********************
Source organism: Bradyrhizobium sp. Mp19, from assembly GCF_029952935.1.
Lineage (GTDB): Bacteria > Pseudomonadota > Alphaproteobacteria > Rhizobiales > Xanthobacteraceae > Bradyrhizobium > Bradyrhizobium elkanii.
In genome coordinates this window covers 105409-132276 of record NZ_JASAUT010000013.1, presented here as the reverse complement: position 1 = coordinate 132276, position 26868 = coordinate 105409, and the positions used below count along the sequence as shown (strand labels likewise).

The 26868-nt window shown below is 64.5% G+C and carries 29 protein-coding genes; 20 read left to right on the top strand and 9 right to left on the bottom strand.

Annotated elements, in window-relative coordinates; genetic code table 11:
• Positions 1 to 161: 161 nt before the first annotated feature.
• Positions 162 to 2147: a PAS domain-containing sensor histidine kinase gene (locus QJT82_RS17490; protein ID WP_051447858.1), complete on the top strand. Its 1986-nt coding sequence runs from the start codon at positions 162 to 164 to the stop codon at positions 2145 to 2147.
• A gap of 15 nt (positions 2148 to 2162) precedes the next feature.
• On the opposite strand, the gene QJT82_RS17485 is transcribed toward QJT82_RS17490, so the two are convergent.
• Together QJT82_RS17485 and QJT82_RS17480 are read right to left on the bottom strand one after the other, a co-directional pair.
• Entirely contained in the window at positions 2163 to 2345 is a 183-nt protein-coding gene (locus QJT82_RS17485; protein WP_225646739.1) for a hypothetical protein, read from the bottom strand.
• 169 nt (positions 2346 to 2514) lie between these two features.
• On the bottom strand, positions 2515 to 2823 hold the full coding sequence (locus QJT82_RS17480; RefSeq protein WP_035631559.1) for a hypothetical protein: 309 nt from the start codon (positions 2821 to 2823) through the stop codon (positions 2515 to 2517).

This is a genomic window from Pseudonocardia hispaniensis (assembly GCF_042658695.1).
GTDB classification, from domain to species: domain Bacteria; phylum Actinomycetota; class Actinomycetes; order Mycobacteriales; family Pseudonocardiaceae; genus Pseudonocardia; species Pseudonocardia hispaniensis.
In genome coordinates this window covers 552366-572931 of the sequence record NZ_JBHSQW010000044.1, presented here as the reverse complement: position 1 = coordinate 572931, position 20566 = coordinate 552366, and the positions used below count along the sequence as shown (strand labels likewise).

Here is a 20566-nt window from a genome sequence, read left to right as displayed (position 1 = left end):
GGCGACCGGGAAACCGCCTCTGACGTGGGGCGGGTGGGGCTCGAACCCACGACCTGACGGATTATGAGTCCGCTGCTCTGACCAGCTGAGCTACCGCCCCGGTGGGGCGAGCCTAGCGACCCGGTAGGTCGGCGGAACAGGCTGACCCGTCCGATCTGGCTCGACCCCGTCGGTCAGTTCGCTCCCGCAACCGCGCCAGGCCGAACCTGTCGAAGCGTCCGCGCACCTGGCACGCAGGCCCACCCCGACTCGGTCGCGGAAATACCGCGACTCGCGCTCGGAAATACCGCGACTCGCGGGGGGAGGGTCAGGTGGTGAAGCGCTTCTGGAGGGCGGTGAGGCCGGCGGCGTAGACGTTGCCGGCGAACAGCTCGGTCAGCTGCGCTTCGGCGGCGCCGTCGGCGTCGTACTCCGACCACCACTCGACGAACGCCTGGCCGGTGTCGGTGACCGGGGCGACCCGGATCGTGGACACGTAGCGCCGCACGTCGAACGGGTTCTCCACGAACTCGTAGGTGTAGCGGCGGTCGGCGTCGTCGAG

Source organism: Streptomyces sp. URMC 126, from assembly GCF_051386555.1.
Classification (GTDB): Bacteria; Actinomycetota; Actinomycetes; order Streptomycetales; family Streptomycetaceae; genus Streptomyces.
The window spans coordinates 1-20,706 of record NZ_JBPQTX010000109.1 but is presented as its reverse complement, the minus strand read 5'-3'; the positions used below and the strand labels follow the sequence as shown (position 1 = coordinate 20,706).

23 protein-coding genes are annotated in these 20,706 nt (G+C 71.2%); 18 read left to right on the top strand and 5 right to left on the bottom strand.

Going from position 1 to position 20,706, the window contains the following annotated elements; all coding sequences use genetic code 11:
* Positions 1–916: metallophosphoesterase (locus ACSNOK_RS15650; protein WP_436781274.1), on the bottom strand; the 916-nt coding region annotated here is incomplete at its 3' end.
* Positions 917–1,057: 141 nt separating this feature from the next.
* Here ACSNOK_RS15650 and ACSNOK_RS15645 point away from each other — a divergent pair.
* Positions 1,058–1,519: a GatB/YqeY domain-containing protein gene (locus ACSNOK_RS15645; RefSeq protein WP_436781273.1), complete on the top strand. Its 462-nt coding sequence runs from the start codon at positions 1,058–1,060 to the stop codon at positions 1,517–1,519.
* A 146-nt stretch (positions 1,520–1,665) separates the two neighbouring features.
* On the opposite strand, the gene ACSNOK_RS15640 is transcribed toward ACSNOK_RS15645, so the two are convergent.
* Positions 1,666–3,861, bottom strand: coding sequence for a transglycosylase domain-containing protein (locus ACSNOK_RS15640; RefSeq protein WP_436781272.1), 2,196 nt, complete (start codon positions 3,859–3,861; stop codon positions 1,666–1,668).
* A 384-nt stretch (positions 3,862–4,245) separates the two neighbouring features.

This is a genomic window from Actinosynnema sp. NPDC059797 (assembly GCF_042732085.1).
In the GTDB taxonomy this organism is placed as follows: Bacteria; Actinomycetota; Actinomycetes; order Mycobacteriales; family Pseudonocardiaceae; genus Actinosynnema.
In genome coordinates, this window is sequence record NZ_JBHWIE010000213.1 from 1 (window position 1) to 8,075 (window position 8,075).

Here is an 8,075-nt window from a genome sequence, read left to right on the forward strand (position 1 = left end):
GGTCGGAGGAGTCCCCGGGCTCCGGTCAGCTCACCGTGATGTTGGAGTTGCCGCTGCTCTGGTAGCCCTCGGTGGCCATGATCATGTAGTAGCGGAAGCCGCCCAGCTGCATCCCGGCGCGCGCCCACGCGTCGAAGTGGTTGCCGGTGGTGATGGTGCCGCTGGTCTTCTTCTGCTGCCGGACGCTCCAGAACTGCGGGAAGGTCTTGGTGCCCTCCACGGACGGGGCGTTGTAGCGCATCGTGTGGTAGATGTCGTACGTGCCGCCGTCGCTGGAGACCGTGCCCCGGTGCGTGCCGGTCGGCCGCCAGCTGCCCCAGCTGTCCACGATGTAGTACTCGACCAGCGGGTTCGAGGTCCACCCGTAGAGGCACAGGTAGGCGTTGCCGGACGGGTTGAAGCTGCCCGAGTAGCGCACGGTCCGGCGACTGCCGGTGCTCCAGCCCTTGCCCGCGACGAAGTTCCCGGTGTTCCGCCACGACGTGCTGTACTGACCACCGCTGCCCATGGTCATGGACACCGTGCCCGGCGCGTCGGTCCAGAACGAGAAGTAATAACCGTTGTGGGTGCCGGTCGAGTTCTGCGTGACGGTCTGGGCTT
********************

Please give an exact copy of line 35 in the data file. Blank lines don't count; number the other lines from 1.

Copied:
Here is an 8,075-nt window from a genome sequence, read left to right on the forward strand (position 1 = left end):